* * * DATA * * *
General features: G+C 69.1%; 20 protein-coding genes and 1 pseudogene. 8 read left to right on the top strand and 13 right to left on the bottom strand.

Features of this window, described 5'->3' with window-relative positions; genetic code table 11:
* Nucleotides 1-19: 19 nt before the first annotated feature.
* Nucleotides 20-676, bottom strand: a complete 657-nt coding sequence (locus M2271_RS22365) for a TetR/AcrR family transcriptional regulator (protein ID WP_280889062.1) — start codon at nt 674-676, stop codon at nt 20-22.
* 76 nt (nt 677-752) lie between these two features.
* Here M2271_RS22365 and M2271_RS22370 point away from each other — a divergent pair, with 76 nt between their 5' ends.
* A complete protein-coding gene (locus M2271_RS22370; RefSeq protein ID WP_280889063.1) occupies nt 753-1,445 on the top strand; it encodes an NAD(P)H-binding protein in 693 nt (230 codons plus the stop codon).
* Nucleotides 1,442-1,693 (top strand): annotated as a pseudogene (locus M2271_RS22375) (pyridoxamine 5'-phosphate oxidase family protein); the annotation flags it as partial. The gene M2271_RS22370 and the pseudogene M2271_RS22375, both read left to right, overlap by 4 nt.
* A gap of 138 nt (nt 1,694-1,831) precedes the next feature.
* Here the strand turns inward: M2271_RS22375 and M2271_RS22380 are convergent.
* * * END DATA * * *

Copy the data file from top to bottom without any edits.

General features: G+C 69.1%; 20 protein-coding genes and 1 pseudogene. 8 read left to right on the top strand and 13 right to left on the bottom strand.

Features of this window, described 5'->3' with window-relative positions; genetic code table 11:
* Nucleotides 1-19: 19 nt before the first annotated feature.
* Nucleotides 20-676, bottom strand: a complete 657-nt coding sequence (locus M2271_RS22365) for a TetR/AcrR family transcriptional regulator (protein ID WP_280889062.1) — start codon at nt 674-676, stop codon at nt 20-22.
* 76 nt (nt 677-752) lie between these two features.
* Here M2271_RS22365 and M2271_RS22370 point away from each other — a divergent pair, with 76 nt between their 5' ends.
* A complete protein-coding gene (locus M2271_RS22370; RefSeq protein ID WP_280889063.1) occupies nt 753-1,445 on the top strand; it encodes an NAD(P)H-binding protein in 693 nt (230 codons plus the stop codon).
* Nucleotides 1,442-1,693 (top strand): annotated as a pseudogene (locus M2271_RS22375) (pyridoxamine 5'-phosphate oxidase family protein); the annotation flags it as partial. The gene M2271_RS22370 and the pseudogene M2271_RS22375, both read left to right, overlap by 4 nt.
* A gap of 138 nt (nt 1,694-1,831) precedes the next feature.
* Here the strand turns inward: M2271_RS22375 and M2271_RS22380 are convergent.